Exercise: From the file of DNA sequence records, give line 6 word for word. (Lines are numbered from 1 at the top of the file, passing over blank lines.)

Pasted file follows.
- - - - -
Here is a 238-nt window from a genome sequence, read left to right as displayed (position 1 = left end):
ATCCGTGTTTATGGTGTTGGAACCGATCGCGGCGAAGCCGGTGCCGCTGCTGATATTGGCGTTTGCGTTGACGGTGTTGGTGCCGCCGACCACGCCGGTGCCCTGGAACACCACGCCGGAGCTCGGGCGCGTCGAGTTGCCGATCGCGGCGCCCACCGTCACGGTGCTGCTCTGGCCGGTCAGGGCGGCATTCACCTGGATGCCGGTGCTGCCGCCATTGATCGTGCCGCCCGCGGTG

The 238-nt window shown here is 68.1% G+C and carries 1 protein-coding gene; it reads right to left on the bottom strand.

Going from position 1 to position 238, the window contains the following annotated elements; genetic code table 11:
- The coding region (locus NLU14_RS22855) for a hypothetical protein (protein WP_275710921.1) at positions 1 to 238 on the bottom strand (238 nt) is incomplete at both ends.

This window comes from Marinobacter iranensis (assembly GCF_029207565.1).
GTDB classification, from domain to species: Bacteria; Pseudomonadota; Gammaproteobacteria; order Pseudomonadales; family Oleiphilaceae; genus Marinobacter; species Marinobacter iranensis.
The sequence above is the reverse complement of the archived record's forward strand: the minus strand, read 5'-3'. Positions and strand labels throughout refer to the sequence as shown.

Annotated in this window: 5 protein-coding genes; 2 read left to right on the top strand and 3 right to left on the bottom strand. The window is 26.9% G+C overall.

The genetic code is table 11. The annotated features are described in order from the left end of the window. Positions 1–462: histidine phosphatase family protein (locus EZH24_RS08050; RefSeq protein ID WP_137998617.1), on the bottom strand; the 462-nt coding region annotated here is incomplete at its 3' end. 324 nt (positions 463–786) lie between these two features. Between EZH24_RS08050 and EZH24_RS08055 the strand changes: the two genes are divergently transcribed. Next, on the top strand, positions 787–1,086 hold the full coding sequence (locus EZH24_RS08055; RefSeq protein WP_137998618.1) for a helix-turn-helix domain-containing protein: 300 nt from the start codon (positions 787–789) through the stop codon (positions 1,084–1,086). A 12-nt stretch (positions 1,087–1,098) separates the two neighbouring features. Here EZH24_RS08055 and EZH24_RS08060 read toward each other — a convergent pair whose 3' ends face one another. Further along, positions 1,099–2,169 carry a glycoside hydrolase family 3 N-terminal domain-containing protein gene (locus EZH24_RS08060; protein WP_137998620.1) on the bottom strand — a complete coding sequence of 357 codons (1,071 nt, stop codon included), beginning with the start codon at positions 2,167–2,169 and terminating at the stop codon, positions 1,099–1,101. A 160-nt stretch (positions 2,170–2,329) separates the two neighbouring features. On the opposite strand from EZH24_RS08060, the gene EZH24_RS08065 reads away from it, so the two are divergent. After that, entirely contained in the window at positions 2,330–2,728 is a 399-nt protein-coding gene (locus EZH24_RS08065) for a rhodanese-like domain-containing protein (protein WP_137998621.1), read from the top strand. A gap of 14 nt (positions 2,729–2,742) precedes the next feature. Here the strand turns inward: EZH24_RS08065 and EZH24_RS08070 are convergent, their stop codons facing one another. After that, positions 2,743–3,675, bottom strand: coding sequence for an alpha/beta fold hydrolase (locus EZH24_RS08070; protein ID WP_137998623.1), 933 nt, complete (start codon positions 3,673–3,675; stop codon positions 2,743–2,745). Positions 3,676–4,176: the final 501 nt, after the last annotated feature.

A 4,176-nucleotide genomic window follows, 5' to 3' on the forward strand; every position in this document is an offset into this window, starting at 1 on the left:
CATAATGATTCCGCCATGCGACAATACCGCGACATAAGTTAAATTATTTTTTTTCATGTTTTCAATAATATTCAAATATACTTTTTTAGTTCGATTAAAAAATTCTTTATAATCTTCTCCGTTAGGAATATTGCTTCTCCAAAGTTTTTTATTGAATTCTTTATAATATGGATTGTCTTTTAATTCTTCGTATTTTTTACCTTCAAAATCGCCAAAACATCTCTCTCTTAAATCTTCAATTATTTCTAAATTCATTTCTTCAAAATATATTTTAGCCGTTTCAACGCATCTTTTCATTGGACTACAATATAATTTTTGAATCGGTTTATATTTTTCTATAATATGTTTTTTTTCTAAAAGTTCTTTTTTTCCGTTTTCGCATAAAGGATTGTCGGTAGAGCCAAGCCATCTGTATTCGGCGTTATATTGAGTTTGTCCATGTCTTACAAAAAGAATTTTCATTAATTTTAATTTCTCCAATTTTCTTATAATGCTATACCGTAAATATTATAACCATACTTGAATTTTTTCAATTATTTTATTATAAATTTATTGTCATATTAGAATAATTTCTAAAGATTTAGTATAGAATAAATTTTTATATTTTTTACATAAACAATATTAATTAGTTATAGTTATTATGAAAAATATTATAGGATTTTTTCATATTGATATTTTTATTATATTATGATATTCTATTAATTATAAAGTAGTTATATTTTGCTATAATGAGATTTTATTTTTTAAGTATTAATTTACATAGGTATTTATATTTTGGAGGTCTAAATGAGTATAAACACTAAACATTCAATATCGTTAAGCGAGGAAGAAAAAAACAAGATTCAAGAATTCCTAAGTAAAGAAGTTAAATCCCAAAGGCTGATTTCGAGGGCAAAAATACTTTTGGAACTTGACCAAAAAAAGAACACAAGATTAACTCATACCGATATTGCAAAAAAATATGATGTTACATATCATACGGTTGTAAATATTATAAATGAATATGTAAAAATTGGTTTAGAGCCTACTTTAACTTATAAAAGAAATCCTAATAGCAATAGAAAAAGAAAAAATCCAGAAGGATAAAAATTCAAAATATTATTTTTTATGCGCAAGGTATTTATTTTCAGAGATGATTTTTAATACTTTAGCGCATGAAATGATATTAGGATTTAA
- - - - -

This window comes from Marinobacter iranensis (assembly GCF_029207565.1).